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The Sun-Earth-Moon System 28.3.  Ecliptic – the plane in which Earth orbits the sun  2 ways to demonstrate the Earth’s rotation  A pendulum  The fact.

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Presentation on theme: "The Sun-Earth-Moon System 28.3.  Ecliptic – the plane in which Earth orbits the sun  2 ways to demonstrate the Earth’s rotation  A pendulum  The fact."— Presentation transcript:

1 The Sun-Earth-Moon System 28.3

2  Ecliptic – the plane in which Earth orbits the sun  2 ways to demonstrate the Earth’s rotation  A pendulum  The fact that flowing air and water divert from a North south direction to an east west direction – Coriolis effect The length of a day is a little longer than the time it takes for Earth to rotate once on its axis -as it rotates, it moves along in its orbit and has to turn a little farther Solar day – the time period from one sunrise or sunset to the next Earth’s Rotation

3  Earth’s axis is tilted toward the sun at 23.5 degrees  As earth orbits the sun, the orientation of the axis stays fixed, so at one point the northern hemisphere is tilted toward the sun, and six months later, the northern hemisphere is tipped away from the sun – this causes our seasons Effects of Earth’s Tilt

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5  Summer solstice – sun is at max altitude in the sky in the northern hemisphere around June 21  Sun directly overhead the Tropic of Cancer  Daylight hours at its maximum (opposite for Southern Hemisphere)  Sun doesn’t set within the arctic circle, and does not rise in the antarctic circle. Summer Solstice

6  Winter solstice – northern hemisphere is tilted away from the sun  Sun directly overhead the tropic of capricorn  Sun at its lowest altitude in the sky  Around December 21  Daylight hours in the northern hemisphere at its minimum  Sun never rises in the arctic circle, never sets in the antarctic circle Winter solstice

7  Earth’s axis is not pointed at the sun – both hemispheres get equal amounts of sunlight  Sun is directly overhead at the equator  Lengths of day and night are equal for both hemispheres  Autumnal equinox  Vernal equinox Equinoxes

8  Lunar phases – the changes in the appearance of the moon  A result of the movement of the moon around earth  The moon does not emit light, we see the moon’s reflection of the sun’s light  Waxing gibbous – when we see more than half of the sunlit portion  Waxing crescent – when we see less than half of the sunlit portion Phases of the Moon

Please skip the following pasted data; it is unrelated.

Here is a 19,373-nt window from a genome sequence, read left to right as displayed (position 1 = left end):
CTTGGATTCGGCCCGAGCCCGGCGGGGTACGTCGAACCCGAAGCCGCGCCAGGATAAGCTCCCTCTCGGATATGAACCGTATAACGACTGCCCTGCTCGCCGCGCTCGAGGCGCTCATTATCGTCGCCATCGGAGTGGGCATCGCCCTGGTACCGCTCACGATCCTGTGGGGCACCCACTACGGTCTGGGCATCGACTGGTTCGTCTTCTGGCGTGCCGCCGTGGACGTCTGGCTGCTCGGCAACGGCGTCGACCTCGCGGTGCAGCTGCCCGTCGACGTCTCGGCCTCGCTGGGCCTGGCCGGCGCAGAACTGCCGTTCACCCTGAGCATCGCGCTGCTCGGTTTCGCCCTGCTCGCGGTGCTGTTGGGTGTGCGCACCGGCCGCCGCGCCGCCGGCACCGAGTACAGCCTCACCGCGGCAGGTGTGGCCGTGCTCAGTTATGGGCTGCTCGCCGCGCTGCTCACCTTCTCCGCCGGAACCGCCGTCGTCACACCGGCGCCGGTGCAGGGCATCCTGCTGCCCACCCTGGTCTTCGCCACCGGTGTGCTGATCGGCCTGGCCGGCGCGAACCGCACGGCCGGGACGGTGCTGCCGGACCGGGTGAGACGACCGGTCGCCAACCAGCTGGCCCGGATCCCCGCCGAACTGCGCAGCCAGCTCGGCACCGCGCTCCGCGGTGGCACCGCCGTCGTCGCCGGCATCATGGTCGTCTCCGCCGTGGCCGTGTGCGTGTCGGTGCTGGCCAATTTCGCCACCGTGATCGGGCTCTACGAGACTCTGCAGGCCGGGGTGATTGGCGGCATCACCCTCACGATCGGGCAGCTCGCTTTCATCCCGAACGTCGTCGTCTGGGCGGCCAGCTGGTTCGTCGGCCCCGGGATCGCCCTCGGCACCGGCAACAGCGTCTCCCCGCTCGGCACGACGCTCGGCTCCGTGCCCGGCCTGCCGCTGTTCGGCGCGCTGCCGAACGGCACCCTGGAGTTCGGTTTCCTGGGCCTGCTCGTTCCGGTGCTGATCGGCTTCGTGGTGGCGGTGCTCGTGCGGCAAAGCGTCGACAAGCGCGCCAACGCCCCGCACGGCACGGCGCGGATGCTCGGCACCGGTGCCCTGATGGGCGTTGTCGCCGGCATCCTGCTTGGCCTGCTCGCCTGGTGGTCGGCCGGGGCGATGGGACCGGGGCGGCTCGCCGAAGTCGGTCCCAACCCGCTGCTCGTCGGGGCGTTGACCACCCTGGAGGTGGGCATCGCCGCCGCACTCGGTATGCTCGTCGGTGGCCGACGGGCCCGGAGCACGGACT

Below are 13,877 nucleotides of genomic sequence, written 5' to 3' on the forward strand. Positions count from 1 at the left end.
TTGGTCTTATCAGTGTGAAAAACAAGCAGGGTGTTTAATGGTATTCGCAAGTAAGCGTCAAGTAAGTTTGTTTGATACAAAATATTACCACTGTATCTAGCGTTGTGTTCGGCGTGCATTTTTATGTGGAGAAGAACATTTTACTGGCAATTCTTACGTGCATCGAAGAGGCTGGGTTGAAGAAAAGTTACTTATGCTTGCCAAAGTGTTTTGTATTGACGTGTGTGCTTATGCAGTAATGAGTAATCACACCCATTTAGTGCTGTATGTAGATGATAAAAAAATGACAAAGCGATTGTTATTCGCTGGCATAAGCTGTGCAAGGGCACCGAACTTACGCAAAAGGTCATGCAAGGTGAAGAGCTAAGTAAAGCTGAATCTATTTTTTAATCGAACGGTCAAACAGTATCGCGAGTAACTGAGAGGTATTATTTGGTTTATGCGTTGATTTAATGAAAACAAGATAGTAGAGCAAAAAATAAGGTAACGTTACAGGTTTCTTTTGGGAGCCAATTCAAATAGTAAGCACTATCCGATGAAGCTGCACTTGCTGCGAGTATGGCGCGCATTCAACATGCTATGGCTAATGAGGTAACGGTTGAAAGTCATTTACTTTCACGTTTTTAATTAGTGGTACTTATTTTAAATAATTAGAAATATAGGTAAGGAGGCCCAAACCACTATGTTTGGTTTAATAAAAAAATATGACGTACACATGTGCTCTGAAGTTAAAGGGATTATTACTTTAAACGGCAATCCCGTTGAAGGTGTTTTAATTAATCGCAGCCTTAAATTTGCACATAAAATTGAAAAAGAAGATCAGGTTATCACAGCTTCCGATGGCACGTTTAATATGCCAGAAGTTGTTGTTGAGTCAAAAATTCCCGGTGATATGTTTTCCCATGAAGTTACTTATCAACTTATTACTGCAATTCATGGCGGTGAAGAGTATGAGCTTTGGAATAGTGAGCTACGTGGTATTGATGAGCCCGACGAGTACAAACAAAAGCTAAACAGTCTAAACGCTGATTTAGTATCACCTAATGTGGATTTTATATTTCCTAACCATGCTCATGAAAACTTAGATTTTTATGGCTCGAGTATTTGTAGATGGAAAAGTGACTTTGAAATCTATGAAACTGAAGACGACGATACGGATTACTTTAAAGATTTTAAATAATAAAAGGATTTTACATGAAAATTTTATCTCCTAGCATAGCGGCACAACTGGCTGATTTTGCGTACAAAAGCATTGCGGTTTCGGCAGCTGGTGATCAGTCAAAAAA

9  Between the waxing gibbous and crescent moons, there is a point when we only see half of the sunlit side – this is called first quarter  After waxing crescent, the moon continues and is aligned with the sun – we can see the entire sunlit side – this is a full moon Phases of the Moon

10  Waning gibbous – when we see more than half of the sunlit portion  Waning crescent – when we see less than half of the sunlit portion  Between the waning gibbous and crescent moons, there is a point when we only see half of the sunlit side – this is called third quarter Phases of the moon

11  Lunar month – the amount of time it takes for the Moon to go through a complete cycle of phases  Length of a lunar month – 29.5 days, but it takes 27.3 days for the moon to make it completely around Earth once

12  Tides are an effect of the Moon on Earth, the Earth’s rotation, and the sun  The Moon’s gravity pulls on earth and creates bulges of ocean water on the Earth  As the Earth rotates, the bulges stay aligned with the moon, so that the ocean level rises and falls ever 12 hours Tides

13  When the sun and moon are aligned in the same direction, the effects of each combine and the tides are higher – called Spring Tides  When the Moon is at a right angle to the Sun, tides are lower than normal – Neap Tides Tides

14  Occurs when the Moon passes directly between the Sun and Earth – blocks our view of the Sun  Even though the Sun is much larger than the moon, it’s farther away, so they appear to be the same size  When the Moon perfectly blocks the Sun, we only see the outer gaseous layers – total solar eclipse  When the Moon blocks only part of the Sun – partial solar eclipse Solar Eclipses

15  Solar eclipses don’t happen every new moon – the tilt of the moons orbit causes it to not be perfectly aligned  The moon moves above and below the plane of the earth and sun  The moon’s distance from Earth also changes  Perigee – the closest point in Moon’s orbit to Earth  Apogee – the farthest point in Moon’s orbit to Earth  Moon appears smaller – doesn’t completely block the sun – Annular eclipse Effects of Orbits

16  Occurs when the Moon passes through Earth’s shadow  Only can happen at the time of a full moon  Lunar eclipses occur slightly more than solar eclipses The maximum amount of eclipses sun and lunar that can occur in a year is 7 Lunar Eclipses


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